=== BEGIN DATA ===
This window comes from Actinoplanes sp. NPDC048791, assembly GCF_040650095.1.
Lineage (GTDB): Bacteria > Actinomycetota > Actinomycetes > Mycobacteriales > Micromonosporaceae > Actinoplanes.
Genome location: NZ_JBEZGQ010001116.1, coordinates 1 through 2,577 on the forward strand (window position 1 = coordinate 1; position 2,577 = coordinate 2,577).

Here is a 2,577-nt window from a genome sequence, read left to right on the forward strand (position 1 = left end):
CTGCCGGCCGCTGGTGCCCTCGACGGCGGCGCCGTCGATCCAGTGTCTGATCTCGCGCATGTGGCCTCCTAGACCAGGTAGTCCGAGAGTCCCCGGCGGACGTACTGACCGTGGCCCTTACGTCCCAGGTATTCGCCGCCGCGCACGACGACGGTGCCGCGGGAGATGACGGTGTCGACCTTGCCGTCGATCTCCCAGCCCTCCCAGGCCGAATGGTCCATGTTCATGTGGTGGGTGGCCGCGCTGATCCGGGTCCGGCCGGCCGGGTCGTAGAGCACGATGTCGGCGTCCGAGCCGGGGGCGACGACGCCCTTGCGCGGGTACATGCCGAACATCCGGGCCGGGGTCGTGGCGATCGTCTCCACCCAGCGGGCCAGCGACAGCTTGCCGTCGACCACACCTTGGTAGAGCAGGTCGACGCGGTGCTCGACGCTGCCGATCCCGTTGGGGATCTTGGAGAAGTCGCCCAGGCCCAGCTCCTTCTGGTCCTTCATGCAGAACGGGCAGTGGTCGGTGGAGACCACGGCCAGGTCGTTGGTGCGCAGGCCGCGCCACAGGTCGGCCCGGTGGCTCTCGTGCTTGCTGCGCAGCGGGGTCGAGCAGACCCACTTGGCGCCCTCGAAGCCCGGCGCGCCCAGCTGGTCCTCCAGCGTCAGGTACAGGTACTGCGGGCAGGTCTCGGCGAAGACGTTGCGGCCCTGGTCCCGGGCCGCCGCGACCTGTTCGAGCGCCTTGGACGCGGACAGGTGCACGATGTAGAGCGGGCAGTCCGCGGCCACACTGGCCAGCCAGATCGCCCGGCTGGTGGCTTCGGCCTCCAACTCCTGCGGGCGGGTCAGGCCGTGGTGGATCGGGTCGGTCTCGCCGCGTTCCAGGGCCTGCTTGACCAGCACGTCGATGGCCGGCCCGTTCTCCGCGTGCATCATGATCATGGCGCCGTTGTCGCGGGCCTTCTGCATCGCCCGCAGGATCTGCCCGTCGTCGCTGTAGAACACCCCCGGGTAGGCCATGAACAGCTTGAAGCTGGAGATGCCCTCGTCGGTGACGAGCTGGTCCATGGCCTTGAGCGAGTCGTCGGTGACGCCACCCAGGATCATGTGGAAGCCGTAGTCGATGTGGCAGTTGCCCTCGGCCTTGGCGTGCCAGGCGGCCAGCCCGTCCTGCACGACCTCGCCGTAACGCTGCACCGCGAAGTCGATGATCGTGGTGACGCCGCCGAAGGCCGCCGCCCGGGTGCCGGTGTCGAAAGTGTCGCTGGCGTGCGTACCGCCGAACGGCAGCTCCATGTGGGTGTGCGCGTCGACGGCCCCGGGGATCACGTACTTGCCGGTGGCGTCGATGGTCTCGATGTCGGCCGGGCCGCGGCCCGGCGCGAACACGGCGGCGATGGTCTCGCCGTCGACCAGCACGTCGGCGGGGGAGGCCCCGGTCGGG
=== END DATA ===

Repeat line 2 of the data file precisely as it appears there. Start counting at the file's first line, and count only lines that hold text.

Lineage (GTDB): Bacteria > Actinomycetota > Actinomycetes > Mycobacteriales > Micromonosporaceae > Actinoplanes.